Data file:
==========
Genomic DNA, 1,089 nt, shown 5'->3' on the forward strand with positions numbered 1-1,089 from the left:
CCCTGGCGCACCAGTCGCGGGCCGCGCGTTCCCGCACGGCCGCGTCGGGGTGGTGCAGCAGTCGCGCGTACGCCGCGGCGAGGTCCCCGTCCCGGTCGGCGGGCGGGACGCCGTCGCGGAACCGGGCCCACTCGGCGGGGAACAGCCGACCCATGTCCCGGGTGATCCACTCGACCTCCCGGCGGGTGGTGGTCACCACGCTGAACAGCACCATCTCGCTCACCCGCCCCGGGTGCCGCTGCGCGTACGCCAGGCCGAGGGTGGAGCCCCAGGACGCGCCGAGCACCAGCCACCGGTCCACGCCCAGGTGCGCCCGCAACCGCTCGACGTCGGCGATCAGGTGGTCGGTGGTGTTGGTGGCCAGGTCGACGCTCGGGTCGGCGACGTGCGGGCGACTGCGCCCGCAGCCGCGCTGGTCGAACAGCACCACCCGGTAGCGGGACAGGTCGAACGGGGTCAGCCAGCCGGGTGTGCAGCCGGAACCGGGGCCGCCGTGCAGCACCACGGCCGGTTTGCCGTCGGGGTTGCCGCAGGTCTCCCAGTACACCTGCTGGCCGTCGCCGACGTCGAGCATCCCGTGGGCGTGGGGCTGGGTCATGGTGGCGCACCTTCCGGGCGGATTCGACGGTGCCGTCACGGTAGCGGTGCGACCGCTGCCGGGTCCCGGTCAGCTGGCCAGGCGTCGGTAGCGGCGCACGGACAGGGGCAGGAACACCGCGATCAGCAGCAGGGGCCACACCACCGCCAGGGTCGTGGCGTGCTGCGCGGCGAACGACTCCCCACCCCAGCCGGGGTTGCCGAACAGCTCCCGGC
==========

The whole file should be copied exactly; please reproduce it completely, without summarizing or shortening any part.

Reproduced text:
Genomic DNA, 1,089 nt, shown 5'->3' on the forward strand with positions numbered 1-1,089 from the left:
CCCTGGCGCACCAGTCGCGGGCCGCGCGTTCCCGCACGGCCGCGTCGGGGTGGTGCAGCAGTCGCGCGTACGCCGCGGCGAGGTCCCCGTCCCGGTCGGCGGGCGGGACGCCGTCGCGGAACCGGGCCCACTCGGCGGGGAACAGCCGACCCATGTCCCGGGTGATCCACTCGACCTCCCGGCGGGTGGTGGTCACCACGCTGAACAGCACCATCTCGCTCACCCGCCCCGGGTGCCGCTGCGCGTACGCCAGGCCGAGGGTGGAGCCCCAGGACGCGCCGAGCACCAGCCACCGGTCCACGCCCAGGTGCGCCCGCAACCGCTCGACGTCGGCGATCAGGTGGTCGGTGGTGTTGGTGGCCAGGTCGACGCTCGGGTCGGCGACGTGCGGGCGACTGCGCCCGCAGCCGCGCTGGTCGAACAGCACCACCCGGTAGCGGGACAGGTCGAACGGGGTCAGCCAGCCGGGTGTGCAGCCGGAACCGGGGCCGCCGTGCAGCACCACGGCCGGTTTGCCGTCGGGGTTGCCGCAGGTCTCCCAGTACACCTGCTGGCCGTCGCCGACGTCGAGCATCCCGTGGGCGTGGGGCTGGGTCATGGTGGCGCACCTTCCGGGCGGATTCGACGGTGCCGTCACGGTAGCGGTGCGACCGCTGCCGGGTCCCGGTCAGCTGGCCAGGCGTCGGTAGCGGCGCACGGACAGGGGCAGGAACACCGCGATCAGCAGCAGGGGCCACACCACCGCCAGGGTCGTGGCGTGCTGCGCGGCGAACGACTCCCCACCCCAGCCGGGGTTGCCGAACAGCTCCCGGC